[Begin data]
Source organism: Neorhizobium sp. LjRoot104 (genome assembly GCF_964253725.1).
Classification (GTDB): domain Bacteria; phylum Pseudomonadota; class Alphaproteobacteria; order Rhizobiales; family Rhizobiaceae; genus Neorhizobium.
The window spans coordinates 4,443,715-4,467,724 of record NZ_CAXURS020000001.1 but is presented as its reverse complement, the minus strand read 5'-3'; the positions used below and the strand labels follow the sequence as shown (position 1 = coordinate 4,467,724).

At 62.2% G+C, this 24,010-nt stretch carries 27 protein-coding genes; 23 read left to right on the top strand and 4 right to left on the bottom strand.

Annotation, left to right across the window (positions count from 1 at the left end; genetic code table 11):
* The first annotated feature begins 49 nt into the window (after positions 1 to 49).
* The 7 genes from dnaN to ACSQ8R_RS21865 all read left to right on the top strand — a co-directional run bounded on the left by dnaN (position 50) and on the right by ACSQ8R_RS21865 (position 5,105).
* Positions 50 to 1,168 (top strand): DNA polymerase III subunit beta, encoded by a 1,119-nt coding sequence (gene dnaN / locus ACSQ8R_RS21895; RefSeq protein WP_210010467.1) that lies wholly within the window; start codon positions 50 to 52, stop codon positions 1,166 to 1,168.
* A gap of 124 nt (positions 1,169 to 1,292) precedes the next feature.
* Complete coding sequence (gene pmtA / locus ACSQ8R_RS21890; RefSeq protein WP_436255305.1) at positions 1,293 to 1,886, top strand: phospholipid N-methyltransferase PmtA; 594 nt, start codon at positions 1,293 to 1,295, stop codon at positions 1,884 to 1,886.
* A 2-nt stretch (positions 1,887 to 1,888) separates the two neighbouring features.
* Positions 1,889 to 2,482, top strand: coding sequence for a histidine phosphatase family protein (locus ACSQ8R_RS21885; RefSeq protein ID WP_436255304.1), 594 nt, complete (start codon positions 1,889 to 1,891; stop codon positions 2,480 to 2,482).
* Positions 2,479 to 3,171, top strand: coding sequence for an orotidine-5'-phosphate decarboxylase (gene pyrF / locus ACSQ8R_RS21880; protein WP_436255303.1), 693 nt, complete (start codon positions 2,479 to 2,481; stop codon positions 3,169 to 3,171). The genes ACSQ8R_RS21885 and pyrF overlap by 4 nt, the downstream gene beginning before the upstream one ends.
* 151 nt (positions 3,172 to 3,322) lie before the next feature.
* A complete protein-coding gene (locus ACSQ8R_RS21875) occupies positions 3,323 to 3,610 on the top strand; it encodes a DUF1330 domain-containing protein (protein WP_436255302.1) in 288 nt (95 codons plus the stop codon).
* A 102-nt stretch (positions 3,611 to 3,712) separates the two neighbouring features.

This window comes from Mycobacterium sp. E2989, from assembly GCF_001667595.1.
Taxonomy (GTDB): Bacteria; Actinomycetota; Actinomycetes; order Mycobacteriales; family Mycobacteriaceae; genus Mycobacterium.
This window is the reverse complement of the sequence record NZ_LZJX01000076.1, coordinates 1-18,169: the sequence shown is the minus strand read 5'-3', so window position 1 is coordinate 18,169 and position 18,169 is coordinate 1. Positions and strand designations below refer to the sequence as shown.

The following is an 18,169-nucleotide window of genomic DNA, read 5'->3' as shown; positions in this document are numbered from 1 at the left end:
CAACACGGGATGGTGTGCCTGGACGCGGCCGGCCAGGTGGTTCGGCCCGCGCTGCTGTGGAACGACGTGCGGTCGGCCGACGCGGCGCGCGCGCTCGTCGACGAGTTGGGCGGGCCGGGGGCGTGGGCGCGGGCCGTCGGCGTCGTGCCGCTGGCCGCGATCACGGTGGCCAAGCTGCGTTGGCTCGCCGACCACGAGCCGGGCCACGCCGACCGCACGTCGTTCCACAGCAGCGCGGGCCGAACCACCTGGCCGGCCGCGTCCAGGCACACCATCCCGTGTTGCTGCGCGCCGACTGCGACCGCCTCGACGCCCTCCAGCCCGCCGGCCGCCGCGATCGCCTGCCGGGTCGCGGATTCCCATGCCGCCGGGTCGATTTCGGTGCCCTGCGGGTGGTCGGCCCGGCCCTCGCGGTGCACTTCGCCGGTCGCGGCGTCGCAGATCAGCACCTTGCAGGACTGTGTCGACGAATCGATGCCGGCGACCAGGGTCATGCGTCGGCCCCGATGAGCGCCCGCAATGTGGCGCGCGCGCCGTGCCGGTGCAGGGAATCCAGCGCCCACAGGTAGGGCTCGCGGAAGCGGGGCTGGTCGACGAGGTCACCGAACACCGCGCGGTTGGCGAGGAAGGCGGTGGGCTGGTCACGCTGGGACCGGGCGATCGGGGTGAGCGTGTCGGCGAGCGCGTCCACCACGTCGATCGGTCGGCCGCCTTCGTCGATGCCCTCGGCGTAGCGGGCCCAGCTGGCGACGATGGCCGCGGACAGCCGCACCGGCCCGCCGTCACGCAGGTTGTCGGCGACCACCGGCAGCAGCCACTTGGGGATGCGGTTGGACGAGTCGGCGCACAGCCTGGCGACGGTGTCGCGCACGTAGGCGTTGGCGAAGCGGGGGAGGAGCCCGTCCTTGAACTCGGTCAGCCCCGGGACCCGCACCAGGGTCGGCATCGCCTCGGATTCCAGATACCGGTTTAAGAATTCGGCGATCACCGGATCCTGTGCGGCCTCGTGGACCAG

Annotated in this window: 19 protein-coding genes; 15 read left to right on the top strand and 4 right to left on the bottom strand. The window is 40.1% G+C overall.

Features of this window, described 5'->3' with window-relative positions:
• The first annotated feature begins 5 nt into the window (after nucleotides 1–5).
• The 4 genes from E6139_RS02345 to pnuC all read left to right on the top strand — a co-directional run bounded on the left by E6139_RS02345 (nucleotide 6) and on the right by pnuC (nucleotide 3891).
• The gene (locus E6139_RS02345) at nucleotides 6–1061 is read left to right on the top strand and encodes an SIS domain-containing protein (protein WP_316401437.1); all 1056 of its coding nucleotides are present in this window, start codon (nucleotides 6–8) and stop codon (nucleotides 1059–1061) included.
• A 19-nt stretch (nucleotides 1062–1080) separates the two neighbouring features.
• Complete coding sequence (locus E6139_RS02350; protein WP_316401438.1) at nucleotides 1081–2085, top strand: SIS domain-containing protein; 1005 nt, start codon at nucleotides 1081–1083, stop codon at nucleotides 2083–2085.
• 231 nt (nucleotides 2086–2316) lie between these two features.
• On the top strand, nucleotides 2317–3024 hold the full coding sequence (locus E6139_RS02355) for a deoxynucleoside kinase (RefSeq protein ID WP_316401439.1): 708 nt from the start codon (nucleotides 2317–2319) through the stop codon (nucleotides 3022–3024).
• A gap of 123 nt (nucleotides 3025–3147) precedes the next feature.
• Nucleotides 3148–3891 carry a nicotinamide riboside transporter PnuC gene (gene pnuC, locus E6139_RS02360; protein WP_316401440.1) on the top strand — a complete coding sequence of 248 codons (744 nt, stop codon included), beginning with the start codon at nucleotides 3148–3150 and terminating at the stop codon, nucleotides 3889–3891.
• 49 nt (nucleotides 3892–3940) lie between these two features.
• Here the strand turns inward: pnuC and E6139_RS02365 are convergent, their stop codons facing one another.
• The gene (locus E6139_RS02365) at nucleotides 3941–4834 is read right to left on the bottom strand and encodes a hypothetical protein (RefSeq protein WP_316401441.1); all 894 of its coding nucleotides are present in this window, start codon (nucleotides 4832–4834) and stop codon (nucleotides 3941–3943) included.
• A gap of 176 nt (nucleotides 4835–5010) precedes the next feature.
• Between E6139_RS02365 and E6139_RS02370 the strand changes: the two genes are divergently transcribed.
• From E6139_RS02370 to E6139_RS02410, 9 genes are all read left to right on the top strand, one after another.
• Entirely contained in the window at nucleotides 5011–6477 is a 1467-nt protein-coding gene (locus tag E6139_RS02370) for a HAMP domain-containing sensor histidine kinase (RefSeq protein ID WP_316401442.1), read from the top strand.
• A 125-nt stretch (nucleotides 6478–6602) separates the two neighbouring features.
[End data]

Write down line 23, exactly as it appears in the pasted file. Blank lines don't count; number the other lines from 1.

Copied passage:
Features of this window, described 5'->3' with window-relative positions: